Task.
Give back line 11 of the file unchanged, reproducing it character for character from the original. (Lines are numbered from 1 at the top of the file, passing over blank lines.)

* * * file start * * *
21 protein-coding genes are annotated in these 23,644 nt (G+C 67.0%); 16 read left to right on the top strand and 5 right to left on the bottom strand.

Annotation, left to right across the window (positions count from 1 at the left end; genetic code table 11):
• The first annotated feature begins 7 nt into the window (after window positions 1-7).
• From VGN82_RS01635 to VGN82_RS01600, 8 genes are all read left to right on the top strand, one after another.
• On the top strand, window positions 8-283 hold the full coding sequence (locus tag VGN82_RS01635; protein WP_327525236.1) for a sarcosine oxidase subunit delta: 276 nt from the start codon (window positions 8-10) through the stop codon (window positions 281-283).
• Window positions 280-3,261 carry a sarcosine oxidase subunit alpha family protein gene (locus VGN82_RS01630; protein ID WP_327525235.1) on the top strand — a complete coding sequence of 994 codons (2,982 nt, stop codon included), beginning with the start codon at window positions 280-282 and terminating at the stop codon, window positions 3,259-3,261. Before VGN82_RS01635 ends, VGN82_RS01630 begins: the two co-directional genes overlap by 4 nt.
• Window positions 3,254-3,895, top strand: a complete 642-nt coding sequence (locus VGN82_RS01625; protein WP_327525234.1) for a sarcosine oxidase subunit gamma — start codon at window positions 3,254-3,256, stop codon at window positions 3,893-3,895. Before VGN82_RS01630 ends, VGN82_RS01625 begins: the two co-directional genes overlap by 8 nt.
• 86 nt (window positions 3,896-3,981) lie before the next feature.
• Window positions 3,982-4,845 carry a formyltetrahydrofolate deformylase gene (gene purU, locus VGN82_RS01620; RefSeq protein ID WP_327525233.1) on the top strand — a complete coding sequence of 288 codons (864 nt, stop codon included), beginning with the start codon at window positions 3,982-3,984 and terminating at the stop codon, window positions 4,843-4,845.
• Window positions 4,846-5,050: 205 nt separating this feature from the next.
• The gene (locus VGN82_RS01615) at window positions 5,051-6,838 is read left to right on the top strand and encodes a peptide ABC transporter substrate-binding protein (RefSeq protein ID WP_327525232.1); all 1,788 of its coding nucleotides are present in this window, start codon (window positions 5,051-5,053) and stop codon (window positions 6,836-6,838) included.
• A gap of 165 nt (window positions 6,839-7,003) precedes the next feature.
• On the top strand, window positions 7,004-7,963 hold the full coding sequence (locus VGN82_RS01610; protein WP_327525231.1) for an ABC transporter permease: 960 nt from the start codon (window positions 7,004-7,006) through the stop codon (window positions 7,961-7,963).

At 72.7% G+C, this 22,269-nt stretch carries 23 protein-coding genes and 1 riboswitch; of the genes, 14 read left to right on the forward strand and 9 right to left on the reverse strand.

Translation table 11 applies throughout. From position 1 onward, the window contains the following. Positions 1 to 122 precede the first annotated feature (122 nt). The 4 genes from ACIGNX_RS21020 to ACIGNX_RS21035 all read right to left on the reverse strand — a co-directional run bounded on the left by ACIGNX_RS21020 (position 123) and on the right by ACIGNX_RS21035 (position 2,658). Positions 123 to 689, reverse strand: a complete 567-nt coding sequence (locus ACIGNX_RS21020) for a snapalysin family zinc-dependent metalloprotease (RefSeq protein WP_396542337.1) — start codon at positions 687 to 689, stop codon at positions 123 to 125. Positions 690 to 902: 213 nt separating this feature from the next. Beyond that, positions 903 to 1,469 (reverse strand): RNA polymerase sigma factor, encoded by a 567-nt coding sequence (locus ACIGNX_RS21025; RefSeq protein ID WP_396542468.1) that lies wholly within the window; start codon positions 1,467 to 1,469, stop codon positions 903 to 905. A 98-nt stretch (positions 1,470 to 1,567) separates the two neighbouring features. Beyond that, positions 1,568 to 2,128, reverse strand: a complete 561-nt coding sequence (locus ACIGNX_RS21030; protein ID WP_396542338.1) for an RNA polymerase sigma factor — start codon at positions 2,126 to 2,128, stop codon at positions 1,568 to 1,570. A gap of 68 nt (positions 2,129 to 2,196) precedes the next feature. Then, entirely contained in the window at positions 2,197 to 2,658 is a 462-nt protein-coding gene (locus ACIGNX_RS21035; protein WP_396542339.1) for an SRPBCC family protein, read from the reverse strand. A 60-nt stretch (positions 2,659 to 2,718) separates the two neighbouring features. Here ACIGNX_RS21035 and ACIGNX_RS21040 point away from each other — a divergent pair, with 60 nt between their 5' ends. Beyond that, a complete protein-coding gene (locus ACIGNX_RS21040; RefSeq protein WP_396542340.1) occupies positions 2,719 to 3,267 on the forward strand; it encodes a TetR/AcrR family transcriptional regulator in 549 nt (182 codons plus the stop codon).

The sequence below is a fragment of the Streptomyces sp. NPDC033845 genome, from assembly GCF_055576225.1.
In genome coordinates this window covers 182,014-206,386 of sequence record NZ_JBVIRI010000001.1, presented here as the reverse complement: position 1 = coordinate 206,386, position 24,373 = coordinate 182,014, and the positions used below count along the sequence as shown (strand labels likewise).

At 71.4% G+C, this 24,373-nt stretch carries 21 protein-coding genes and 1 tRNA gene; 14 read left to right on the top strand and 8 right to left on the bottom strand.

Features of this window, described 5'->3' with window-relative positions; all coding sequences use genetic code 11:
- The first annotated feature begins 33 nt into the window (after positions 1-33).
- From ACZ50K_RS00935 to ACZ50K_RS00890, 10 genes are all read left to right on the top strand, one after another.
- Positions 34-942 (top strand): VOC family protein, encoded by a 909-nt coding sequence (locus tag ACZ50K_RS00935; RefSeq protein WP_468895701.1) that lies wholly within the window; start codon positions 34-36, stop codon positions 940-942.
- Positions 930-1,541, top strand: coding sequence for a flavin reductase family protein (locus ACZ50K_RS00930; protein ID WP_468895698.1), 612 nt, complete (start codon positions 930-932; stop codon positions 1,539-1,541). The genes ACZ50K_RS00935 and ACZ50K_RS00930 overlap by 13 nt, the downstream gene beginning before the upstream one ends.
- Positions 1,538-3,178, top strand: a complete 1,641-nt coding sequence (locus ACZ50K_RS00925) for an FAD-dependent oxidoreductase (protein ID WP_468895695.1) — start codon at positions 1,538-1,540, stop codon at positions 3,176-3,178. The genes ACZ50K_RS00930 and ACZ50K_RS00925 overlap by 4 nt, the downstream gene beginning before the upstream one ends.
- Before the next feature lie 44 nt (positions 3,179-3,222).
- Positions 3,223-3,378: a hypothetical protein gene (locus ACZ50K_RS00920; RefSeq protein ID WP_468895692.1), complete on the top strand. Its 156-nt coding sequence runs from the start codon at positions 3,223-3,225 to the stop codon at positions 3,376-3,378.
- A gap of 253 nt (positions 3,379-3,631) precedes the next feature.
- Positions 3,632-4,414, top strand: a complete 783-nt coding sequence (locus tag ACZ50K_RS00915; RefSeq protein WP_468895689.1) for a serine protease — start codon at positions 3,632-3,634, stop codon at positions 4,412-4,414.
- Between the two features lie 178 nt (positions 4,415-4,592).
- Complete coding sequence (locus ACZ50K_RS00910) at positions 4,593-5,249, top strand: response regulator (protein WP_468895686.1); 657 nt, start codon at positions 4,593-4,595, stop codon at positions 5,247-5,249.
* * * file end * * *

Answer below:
• The gene (locus VGN82_RS01615) at window positions 5,051-6,838 is read left to right on the top strand and encodes a peptide ABC transporter substrate-binding protein (RefSeq protein ID WP_327525232.1); all 1,788 of its coding nucleotides are present in this window, start codon (window positions 5,051-5,053) and stop codon (window positions 6,836-6,838) included.